The new communications system for soldiers on the battlefield is undergoing field tests in New Mexico and is intended to be implemented in all 125 Army brigades over the next decade. As recently as late April, Army leaders said the investment was a top priority. The new cuts, however, represent 25 percent of the contract for 2013 — and they would compound reductions imposed in an earlier round of cost-cutting last year.
The cuts would take place just as manufacturing is scheduled to increase, putting the entire future of the project in jeopardy, according to company officials.
“That’s when you start discussing the possibility of collapsing and consolidating facilities,” C4 Systems president Chris Marzilli said in an interview.
The cutbacks would freeze recruitment efforts at local universities, where General Dynamics draws a lot of the high-tech talent it requires.
For example, the project relies on cryptological experts who can ensure that the Army’s communications are secure, as well as engineers to build special components to prepare the equipment for battle conditions.
“To hire that engineering team and the manufacturing team to do that takes years of planning,” Marzilli explained. “You don’t turn that on a dime.”
And the company would curtail such benefits as tuition assistance programs, which are helping Bagni earn an advanced business degree at Bridgewater State University.
Kennedy, whose district includes Taunton, is helping to lead an effort to persuade Defense Secretary Chuck Hagel to block the contract reduction.
“We need to be getting our debt and deficit under control,” he said, “but you shouldn’t be doing that at the expense of employees in our cities and towns who are providing an important and valuable service to the troops and who are going to be left jobless.”
The C4 Systems facility is the largest employer in Taunton’s Myles Standish Industrial Park, according to state data.
Budget specialists say the actual impact of the cuts might not be immediate and there could be a window to persuade Congress to reverse the decision. But defense contractors tend to plan for the worst-case scenario.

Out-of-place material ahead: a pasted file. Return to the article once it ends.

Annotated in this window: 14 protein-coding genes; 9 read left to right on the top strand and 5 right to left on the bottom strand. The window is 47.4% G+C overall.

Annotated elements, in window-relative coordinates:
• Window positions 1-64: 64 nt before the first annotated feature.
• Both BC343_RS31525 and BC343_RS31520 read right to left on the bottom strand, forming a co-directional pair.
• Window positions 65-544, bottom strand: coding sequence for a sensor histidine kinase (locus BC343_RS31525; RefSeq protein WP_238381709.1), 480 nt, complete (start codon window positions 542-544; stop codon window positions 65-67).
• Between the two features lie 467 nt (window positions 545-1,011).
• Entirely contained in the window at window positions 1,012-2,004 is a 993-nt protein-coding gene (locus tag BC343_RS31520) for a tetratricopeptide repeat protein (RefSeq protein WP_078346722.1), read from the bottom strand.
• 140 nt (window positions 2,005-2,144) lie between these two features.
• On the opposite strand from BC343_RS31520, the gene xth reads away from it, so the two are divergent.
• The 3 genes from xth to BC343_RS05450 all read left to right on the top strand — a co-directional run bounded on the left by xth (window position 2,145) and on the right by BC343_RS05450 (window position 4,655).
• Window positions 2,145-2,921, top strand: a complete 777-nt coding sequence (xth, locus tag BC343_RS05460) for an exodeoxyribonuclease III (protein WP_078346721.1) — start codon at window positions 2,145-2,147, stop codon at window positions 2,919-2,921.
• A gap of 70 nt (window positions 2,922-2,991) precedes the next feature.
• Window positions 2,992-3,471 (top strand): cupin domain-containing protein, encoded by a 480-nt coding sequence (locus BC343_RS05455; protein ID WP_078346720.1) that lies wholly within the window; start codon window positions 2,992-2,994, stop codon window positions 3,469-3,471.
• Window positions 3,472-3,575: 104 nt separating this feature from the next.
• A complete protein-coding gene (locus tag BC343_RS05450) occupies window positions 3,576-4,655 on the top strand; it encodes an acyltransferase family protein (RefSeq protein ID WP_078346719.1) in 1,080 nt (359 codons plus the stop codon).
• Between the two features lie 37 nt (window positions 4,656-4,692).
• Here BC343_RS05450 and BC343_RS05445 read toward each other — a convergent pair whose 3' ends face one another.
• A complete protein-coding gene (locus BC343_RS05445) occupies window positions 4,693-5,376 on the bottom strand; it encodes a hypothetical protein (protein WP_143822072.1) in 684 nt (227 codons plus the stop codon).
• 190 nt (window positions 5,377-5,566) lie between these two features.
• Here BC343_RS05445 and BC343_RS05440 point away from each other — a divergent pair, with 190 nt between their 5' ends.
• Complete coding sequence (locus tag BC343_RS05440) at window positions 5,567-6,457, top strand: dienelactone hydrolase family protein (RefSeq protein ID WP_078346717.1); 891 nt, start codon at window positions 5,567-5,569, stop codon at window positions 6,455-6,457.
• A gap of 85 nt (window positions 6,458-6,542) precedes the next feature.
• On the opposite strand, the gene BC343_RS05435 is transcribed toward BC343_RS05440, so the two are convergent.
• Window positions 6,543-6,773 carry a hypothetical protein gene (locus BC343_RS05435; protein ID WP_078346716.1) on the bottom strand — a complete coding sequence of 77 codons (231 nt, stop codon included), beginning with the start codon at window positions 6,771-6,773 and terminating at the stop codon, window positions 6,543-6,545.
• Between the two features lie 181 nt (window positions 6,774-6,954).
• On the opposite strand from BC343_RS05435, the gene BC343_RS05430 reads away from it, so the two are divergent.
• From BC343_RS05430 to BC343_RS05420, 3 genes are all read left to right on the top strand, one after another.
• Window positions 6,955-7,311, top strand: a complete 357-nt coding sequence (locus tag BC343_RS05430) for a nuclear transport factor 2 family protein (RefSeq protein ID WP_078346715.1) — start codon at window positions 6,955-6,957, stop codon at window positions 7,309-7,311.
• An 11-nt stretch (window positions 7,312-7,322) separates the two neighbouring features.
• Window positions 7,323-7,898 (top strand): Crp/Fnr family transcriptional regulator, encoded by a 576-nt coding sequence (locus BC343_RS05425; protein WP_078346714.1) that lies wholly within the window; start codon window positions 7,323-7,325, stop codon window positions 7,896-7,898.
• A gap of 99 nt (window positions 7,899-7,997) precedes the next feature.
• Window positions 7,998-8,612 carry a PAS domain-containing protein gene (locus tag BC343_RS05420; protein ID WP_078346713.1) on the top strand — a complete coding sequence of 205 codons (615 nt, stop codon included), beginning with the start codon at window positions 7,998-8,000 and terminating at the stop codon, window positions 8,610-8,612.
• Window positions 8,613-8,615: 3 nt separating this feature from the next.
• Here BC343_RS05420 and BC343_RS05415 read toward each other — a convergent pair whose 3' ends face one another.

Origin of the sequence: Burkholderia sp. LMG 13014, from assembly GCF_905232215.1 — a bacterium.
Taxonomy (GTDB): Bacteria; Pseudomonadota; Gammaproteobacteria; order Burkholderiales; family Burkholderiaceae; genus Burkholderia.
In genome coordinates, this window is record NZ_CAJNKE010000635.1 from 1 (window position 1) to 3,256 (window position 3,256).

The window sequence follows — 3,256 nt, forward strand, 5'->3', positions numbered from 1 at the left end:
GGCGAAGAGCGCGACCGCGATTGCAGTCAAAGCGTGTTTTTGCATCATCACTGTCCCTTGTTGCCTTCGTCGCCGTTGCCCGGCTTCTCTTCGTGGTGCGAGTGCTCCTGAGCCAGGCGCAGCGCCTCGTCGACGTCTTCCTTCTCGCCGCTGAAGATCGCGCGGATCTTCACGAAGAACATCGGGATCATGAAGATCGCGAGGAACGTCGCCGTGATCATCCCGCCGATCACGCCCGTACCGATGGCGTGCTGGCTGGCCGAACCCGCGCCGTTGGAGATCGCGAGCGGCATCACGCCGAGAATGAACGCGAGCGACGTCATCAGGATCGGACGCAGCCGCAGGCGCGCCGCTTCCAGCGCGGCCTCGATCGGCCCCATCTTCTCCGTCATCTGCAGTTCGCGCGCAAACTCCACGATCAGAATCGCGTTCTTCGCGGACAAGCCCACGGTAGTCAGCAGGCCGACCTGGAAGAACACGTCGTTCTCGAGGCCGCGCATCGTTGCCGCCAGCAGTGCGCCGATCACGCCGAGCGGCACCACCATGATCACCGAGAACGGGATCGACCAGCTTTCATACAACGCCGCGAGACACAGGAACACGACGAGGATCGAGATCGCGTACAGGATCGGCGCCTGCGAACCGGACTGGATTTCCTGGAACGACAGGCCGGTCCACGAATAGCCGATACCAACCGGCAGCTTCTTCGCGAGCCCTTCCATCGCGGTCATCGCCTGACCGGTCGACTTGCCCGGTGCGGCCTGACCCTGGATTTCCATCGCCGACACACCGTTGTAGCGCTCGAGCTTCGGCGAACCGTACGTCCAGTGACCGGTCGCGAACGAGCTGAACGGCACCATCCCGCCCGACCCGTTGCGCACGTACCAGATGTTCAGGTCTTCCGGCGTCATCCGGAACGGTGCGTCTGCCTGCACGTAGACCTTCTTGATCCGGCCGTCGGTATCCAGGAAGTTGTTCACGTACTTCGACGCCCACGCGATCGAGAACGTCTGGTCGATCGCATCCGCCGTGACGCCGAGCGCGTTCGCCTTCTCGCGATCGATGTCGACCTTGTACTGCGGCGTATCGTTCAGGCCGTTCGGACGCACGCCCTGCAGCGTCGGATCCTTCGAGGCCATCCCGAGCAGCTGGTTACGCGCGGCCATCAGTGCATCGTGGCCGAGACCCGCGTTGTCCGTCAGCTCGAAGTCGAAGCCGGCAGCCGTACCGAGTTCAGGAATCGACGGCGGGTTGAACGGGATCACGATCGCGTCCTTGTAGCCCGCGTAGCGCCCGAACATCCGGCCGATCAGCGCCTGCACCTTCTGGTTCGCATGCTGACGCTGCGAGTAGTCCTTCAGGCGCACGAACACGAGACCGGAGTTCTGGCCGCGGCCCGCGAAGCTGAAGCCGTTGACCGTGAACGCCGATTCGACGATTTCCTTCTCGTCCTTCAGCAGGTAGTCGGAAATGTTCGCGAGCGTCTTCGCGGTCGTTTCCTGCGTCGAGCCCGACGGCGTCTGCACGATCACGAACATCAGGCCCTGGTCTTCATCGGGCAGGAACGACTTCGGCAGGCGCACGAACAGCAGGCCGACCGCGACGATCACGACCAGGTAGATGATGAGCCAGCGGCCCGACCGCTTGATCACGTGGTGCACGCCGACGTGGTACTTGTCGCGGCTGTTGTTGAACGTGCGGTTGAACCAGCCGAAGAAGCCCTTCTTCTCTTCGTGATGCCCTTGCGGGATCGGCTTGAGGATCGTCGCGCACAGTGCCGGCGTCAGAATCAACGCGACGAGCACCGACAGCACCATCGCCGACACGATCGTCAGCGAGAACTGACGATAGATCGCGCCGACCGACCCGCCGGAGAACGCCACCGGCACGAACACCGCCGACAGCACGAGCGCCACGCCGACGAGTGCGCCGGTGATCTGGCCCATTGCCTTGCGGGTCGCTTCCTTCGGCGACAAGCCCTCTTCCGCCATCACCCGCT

“If you are General Dynamics, you have start looking at all contingencies and start making decisions and planning accordingly,” said Todd Harrison, a defense budget analyst at the Center for Strategic and Budgetary Assessments in Washington.
Harrison also noted that if sequestration is not reversed, the cuts are supposed to continue for nine more years.
“Over time the whole program could get canceled,” he said. “All the jobs could go away, though not all at once.”
Others around the state who depend heavily on C4 Systems are anxiously waiting to see what happens.
John Knott, of Jd Technologies in Middleton, is a sales representative for several companies that supply components to the Taunton plant, including Parisi Associates Inc. in Billerica, which makes metal electronics assemblies and employs about 15 people.
“C4 Systems is their biggest customer,” Knott said. “Whenever there is uncertainty or delays there is a direct correlation with their workforce. If there is going to be more cuts I see them going below 10.”
Knott’s firm, which has only two employees, would also be hurt: “We get paid on commission.’’
The fallout would affect even Home Plate, a Taunton sports bar that employs 52 people.
“We draw a lot of business from them,” said Frank Brack, the establishment’s manager. “Retirement parties, any kind of going-away parties, you name it. They come in for lunch, dinner, and we deliver there.’’
Kennedy, who signed a letter to Hagel along with the rest of the Massachusetts congressional delegation, said he, too, is concerned about the reverberations the cuts could have on the “corner store, the supermarket, the CVS pharmacy.”
“It does have a real ripple effect,” he said in an interview. “ I think you are starting to see that cascade out now.”